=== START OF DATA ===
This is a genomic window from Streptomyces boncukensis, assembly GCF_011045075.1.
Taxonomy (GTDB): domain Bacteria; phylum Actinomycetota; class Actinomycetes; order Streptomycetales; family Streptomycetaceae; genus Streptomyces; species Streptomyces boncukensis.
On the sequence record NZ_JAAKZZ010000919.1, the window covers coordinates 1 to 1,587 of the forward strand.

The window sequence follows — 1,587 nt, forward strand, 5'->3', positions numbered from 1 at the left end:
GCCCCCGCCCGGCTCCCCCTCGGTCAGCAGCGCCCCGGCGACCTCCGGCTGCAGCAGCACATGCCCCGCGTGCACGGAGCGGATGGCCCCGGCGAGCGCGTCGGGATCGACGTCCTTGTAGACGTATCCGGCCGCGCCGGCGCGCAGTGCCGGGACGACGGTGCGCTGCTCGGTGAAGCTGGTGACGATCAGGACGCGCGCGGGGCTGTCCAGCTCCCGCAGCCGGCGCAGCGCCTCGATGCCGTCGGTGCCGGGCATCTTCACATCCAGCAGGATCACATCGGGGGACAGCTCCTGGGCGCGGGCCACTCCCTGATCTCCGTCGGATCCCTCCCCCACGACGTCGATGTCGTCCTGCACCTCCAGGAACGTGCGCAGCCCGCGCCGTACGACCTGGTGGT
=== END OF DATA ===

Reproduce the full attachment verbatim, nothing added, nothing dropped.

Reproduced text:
This is a genomic window from Streptomyces boncukensis, assembly GCF_011045075.1.
Taxonomy (GTDB): domain Bacteria; phylum Actinomycetota; class Actinomycetes; order Streptomycetales; family Streptomycetaceae; genus Streptomyces; species Streptomyces boncukensis.
On the sequence record NZ_JAAKZZ010000919.1, the window covers coordinates 1 to 1,587 of the forward strand.

The window sequence follows — 1,587 nt, forward strand, 5'->3', positions numbered from 1 at the left end:
GCCCCCGCCCGGCTCCCCCTCGGTCAGCAGCGCCCCGGCGACCTCCGGCTGCAGCAGCACATGCCCCGCGTGCACGGAGCGGATGGCCCCGGCGAGCGCGTCGGGATCGACGTCCTTGTAGACGTATCCGGCCGCGCCGGCGCGCAGTGCCGGGACGACGGTGCGCTGCTCGGTGAAGCTGGTGACGATCAGGACGCGCGCGGGGCTGTCCAGCTCCCGCAGCCGGCGCAGCGCCTCGATGCCGTCGGTGCCGGGCATCTTCACATCCAGCAGGATCACATCGGGGGACAGCTCCTGGGCGCGGGCCACTCCCTGATCTCCGTCGGATCCCTCCCCCACGACGTCGATGTCGTCCTGCACCTCCAGGAACGTGCGCAGCCCGCGCCGTACGACCTGGTGGT